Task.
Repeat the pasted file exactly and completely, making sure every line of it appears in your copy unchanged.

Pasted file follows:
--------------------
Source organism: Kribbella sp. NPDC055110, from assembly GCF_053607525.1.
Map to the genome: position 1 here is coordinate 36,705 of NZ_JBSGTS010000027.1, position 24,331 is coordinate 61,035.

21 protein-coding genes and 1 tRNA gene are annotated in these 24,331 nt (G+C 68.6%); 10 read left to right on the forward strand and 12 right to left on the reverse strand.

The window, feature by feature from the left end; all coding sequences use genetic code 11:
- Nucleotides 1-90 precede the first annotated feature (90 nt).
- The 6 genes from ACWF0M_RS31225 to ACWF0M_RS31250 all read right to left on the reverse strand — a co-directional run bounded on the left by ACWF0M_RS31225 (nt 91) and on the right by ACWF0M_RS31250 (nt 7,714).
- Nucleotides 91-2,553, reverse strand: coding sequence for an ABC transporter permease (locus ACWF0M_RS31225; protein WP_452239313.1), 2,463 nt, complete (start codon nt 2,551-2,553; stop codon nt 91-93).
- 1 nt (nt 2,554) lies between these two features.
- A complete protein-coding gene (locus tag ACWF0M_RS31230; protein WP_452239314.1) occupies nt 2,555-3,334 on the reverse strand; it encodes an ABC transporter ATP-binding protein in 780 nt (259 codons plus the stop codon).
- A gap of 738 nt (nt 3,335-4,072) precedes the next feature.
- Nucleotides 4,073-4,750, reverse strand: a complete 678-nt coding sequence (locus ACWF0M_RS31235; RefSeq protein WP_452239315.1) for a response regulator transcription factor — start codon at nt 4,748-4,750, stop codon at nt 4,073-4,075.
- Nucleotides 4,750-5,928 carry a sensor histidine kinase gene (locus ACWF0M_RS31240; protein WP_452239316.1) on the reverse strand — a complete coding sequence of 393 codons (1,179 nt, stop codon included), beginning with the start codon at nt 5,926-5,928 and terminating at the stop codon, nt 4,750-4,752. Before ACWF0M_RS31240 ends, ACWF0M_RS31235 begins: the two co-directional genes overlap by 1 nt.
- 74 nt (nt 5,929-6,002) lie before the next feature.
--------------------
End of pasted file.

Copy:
Source organism: Kribbella sp. NPDC055110, from assembly GCF_053607525.1.
Map to the genome: position 1 here is coordinate 36,705 of NZ_JBSGTS010000027.1, position 24,331 is coordinate 61,035.

21 protein-coding genes and 1 tRNA gene are annotated in these 24,331 nt (G+C 68.6%); 10 read left to right on the forward strand and 12 right to left on the reverse strand.

The window, feature by feature from the left end; all coding sequences use genetic code 11:
- Nucleotides 1-90 precede the first annotated feature (90 nt).
- The 6 genes from ACWF0M_RS31225 to ACWF0M_RS31250 all read right to left on the reverse strand — a co-directional run bounded on the left by ACWF0M_RS31225 (nt 91) and on the right by ACWF0M_RS31250 (nt 7,714).
- Nucleotides 91-2,553, reverse strand: coding sequence for an ABC transporter permease (locus ACWF0M_RS31225; protein WP_452239313.1), 2,463 nt, complete (start codon nt 2,551-2,553; stop codon nt 91-93).
- 1 nt (nt 2,554) lies between these two features.
- A complete protein-coding gene (locus tag ACWF0M_RS31230; protein WP_452239314.1) occupies nt 2,555-3,334 on the reverse strand; it encodes an ABC transporter ATP-binding protein in 780 nt (259 codons plus the stop codon).
- A gap of 738 nt (nt 3,335-4,072) precedes the next feature.
- Nucleotides 4,073-4,750, reverse strand: a complete 678-nt coding sequence (locus ACWF0M_RS31235; RefSeq protein WP_452239315.1) for a response regulator transcription factor — start codon at nt 4,748-4,750, stop codon at nt 4,073-4,075.
- Nucleotides 4,750-5,928 carry a sensor histidine kinase gene (locus ACWF0M_RS31240; protein WP_452239316.1) on the reverse strand — a complete coding sequence of 393 codons (1,179 nt, stop codon included), beginning with the start codon at nt 5,926-5,928 and terminating at the stop codon, nt 4,750-4,752. Before ACWF0M_RS31240 ends, ACWF0M_RS31235 begins: the two co-directional genes overlap by 1 nt.
- 74 nt (nt 5,929-6,002) lie before the next feature.